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Movie Poster of the Week: Alfred Hitchcock in His Posters

How the Master of Suspense became the star of his own movie posters.
Adrian Curry
In the documentary 78/52: Hitchcock’s Shower Scene multiple talking heads from Guillermo del Toro to Elijah Wood iterate how Alfred Hitchcock’s Psycho (1960) was a game-changer: in terms of horror tropes, in terms of movie music, in terms of what could be shown on screen, in terms of how filmmakers could play with narrative expectations and so on. But maybe one of its boldest moves was to dictate when people could and should enter a movie theatre to watch a film. Peter Bogdanovich talks about attending the first press screening of Psycho: “As you went in Hitchcock’s voice was blaring on loudspeakers saying ‘Nobody will be allowed in after the picture starts and please don’t reveal the ending.’”
From the dawn of cinema, up through the 1950s, audiences would apparently come and go as they pleased, often entering a film half way through. It seems absurd now to have to state the obvious but for Hitchcock it was essential that audiences watch Psycho from the beginning. (As Hitchcock explained it in an interview “The reason was because the leading lady Janet Leigh was killed off a third of the way through and I didn’t want people whispering to each other ‘When is Janet Leigh coming on?’”). And so these exhortative lobby posters were printed in tandem with the regular A-style theatrical posters which focused on Janet Leigh in her underwear. As Walter Murch says: “It changed the way films are exhibited.” But it also changed the way that Hitchcock movies were promoted.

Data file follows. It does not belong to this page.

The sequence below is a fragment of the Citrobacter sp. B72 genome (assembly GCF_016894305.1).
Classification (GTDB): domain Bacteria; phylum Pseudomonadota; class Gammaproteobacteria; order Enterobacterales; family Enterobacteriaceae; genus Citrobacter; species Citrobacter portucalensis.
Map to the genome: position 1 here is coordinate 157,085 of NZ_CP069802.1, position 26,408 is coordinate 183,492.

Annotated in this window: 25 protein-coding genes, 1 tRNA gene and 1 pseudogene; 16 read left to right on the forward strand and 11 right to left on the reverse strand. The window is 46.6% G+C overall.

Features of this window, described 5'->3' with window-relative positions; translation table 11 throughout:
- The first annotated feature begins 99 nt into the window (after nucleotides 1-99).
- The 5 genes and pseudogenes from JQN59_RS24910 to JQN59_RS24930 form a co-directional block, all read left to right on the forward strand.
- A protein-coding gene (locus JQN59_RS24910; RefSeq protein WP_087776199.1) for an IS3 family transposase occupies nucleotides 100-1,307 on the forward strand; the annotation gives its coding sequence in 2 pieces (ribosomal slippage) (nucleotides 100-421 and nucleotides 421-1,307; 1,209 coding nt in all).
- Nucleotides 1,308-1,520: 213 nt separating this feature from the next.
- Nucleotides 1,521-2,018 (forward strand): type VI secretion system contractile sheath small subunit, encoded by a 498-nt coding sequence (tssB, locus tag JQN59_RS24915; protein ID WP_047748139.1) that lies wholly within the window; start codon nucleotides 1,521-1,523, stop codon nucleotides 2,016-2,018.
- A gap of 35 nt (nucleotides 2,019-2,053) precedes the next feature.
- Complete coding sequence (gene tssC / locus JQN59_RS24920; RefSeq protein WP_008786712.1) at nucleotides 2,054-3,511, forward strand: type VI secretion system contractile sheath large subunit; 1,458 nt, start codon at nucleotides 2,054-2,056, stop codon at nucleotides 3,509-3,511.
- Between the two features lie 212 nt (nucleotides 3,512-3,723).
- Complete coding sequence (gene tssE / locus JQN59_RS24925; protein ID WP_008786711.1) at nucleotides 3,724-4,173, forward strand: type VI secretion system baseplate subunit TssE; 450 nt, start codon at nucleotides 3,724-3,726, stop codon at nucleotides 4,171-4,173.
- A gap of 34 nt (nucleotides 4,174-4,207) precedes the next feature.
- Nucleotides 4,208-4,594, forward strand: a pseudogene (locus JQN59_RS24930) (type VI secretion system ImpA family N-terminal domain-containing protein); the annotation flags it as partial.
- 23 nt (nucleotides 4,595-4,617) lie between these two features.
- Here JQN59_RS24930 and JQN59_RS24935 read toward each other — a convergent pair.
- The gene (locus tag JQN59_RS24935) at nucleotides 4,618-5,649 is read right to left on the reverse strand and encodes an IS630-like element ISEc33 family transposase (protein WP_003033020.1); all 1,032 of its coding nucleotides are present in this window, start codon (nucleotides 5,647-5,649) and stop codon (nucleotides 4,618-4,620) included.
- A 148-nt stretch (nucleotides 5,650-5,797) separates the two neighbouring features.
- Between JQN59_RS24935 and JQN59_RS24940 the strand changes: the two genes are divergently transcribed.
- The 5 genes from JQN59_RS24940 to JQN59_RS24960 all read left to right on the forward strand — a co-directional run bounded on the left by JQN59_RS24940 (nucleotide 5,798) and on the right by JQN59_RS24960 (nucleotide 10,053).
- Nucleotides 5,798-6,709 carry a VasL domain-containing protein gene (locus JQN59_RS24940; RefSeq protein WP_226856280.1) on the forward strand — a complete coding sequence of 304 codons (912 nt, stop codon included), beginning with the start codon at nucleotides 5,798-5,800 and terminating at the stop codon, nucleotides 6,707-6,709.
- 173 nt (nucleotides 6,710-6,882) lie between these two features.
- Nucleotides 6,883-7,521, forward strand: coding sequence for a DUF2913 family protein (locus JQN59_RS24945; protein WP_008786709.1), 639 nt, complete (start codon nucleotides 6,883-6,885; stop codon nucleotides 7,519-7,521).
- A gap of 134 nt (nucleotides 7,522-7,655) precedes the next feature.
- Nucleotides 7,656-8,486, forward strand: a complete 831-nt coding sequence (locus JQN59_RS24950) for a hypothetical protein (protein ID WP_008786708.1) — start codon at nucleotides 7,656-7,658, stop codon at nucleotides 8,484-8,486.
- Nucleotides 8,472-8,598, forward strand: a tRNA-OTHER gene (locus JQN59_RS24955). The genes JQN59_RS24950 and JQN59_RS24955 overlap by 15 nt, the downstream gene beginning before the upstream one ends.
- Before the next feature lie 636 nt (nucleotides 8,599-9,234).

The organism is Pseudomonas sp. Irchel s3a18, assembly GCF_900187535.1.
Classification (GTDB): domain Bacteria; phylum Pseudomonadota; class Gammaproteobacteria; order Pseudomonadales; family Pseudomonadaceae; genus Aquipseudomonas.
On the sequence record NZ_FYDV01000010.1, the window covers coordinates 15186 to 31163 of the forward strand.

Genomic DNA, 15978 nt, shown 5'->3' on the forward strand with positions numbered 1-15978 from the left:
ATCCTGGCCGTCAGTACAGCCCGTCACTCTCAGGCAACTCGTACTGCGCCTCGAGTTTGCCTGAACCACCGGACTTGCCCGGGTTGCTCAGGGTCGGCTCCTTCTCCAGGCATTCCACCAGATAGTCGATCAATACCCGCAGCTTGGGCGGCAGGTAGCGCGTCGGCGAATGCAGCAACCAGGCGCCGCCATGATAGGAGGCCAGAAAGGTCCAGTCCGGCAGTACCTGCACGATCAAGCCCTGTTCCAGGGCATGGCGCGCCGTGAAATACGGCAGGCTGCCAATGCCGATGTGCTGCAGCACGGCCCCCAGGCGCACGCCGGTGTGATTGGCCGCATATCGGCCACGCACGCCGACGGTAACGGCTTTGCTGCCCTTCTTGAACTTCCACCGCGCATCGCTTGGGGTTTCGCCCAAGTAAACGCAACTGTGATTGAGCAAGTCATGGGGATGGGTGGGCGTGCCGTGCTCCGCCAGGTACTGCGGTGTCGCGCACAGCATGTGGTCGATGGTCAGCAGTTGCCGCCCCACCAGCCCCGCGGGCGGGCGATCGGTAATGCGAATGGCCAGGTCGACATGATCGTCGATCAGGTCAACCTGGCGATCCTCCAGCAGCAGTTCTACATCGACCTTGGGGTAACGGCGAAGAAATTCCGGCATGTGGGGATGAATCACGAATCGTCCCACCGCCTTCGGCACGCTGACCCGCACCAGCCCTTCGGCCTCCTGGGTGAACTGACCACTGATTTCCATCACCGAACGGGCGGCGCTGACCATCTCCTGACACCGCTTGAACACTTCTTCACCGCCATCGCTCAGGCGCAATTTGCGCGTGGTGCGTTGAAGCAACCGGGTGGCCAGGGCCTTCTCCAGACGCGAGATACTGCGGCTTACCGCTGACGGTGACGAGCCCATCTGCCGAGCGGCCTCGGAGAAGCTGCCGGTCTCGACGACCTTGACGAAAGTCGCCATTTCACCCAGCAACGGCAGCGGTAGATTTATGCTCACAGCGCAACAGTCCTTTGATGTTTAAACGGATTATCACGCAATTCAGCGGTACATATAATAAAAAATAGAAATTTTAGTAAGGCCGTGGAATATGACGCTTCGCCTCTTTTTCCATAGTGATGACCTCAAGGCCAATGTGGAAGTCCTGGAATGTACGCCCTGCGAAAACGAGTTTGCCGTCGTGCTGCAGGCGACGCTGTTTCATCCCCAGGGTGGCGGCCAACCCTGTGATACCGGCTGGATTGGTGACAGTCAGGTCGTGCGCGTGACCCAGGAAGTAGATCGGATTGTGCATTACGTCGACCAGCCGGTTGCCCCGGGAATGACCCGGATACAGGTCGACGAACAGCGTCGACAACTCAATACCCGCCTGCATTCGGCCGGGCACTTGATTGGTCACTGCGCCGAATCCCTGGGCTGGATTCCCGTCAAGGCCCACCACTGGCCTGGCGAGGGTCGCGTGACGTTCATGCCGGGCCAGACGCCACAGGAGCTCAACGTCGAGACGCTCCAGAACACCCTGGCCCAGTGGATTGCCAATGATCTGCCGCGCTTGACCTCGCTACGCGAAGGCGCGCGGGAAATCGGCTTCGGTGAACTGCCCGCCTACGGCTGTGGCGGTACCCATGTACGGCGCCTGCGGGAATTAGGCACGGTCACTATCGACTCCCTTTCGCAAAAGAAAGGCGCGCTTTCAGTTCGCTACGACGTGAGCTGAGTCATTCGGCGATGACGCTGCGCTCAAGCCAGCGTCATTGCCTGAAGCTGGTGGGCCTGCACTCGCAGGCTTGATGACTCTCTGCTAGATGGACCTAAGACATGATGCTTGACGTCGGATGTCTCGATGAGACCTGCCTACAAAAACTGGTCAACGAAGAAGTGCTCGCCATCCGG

It’s not that Psycho was the first Hitchcock movie that required audience attention from the get go—it goes without saying that every movie should be watched from the beginning—but the fact is that in 1960 Alfred Hitchcock was the only filmmaker in the world to have the recognition value and the clout to make such an extraordinary demand. Of course as well as putting paid to the Janet Leigh whisperers, the whole thing was really a marketing gimmick: making audiences wonder what they might miss at the beginning of the film is a way of making them want to see the film at all. And the severity of the request (“Any spurious attempts to enter by side doors, fire escapes or ventilating shafts will be met by force”) is obviously tongue-in-cheek.
The press book for the film came with a special bulletin on “The Care and Handling of Psycho” which stressed the unusual but potentially boffo policy: “We cannot over-emphasize the proved efficiency of these ads in selling tickets and enhancing the importance of Psycho.” But it wasn’t just the no-entry policy that was a game-changing promotional master-stroke, it was the use of Hitchcock himself as the star of his own campaigns.